When you travel through some of the remote parts of the world that GlobeBusters often lead riders through, you can rarely rely on finding a friendly mechanic just down the road.
Developing a daily bike check routine and being able to fix basic problems can be the difference between an end-of-journey event and a short delay.
The GlobeBusters team rarely deal with a mechanical breakdown on the road, but even when there’s no easy fix, a little bit of know how and resourcefulness will often get you moving again.
In the latest edition of RiDE Magazine, Kevin and Julia have been giving readers some of their tips to help them better prepare:
- Prepare For Your Weaknesses
On a long trip you need to prepare for your weaknesses as a rider, along with the weaknesses of your bike. If you find that you’re prone to low-speed crashes, make sure you know how to change levers. Also do your homework to find out about any common problems that are associated with your bike by speaking to your dealer, the owners club or members of relevant forums.
- Know Your Tools
Take the time to become familiar with your tools before your trip. Have a dry run changing a tyre or servicing your bike, and don’t waste space by taking tools that you aren’t able to use.
- Regular Checks
Make sure you check your bike at the end of each and every day, especially when covering big miles or dealing with dusty terrain and poor weather. Give the air filter a clean, and check if anything has worked itself loose on rough roads.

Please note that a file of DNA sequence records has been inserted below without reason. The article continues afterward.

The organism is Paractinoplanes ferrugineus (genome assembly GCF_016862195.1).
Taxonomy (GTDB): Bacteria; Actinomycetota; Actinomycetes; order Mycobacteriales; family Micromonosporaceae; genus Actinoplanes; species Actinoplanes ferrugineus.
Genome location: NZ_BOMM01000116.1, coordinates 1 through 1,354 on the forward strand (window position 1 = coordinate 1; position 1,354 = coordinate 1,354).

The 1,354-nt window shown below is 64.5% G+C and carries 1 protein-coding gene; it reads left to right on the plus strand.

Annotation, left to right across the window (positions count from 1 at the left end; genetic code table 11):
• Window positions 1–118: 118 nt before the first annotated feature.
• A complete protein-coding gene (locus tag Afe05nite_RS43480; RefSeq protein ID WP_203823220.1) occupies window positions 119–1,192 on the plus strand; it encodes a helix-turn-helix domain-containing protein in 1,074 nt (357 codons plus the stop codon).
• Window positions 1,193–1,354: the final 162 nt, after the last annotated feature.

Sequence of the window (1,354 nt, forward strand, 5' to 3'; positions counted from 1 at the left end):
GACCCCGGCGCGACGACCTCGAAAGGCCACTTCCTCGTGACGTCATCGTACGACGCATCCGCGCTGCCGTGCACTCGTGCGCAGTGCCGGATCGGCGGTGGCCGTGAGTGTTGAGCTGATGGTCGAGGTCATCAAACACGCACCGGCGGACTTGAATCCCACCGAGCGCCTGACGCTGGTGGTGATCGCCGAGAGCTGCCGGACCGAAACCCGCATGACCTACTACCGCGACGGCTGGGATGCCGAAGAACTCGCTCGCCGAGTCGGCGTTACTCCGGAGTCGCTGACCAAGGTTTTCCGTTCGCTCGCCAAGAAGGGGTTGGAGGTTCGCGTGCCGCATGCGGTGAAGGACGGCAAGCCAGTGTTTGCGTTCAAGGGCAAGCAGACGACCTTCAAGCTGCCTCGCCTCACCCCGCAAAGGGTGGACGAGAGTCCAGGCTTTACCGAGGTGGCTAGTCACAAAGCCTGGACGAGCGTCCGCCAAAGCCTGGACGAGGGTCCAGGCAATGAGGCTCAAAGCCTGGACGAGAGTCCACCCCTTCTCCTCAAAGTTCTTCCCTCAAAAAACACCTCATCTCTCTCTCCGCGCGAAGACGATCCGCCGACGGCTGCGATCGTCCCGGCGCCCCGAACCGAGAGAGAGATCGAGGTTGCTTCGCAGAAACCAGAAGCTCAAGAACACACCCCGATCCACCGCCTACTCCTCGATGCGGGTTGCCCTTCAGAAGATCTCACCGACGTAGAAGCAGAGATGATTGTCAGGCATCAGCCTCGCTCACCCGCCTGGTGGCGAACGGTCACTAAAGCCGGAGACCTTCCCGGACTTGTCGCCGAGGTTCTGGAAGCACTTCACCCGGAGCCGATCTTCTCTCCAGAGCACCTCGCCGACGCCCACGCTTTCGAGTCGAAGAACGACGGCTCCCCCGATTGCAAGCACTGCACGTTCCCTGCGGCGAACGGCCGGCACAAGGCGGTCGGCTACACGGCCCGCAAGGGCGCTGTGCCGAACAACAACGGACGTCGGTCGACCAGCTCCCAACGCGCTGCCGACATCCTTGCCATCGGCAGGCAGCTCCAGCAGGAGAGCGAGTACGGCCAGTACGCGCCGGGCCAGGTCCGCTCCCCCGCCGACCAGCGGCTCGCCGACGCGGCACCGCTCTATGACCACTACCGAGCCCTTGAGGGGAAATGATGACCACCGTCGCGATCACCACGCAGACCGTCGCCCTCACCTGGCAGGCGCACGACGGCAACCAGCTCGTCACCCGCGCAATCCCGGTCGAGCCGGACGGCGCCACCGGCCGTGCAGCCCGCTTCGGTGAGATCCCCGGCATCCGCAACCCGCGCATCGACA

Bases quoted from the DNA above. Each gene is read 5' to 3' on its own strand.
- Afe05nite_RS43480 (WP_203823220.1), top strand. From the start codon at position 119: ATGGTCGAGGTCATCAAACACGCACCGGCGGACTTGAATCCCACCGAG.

- Assess Your Tyres
You need to check your tyres for damage on a regular basis. Punctures are the most common problem on any trip which goes over rough terrain, so you need to know how to fix them.
- Use Protection
The next most common problem is damage caused by low speed or static drops. You can minimise this damage by fitting engine bars, bash plates and hand guards for example, but ensure you also know how to change things like indicators too.
- Think About Your Wheels
When covering a lot of miles on rough roads, it’s advisable to use spoked wheels. When Kevin & Julia completed their Guinness World Record ride in 2003 they managed to repair a wheel with six broken spokes, then carry on riding again. If you’re using alloy wheels, that’s just not an option.
The right tyre choice for your trip can also make a huge difference, and as an official partner of Continental, GlobeBusters select the right tyre from our comprehensive adventure range which covers varying degrees of both road and off-road before every trip.
You can find out more about our adventure tyre range here.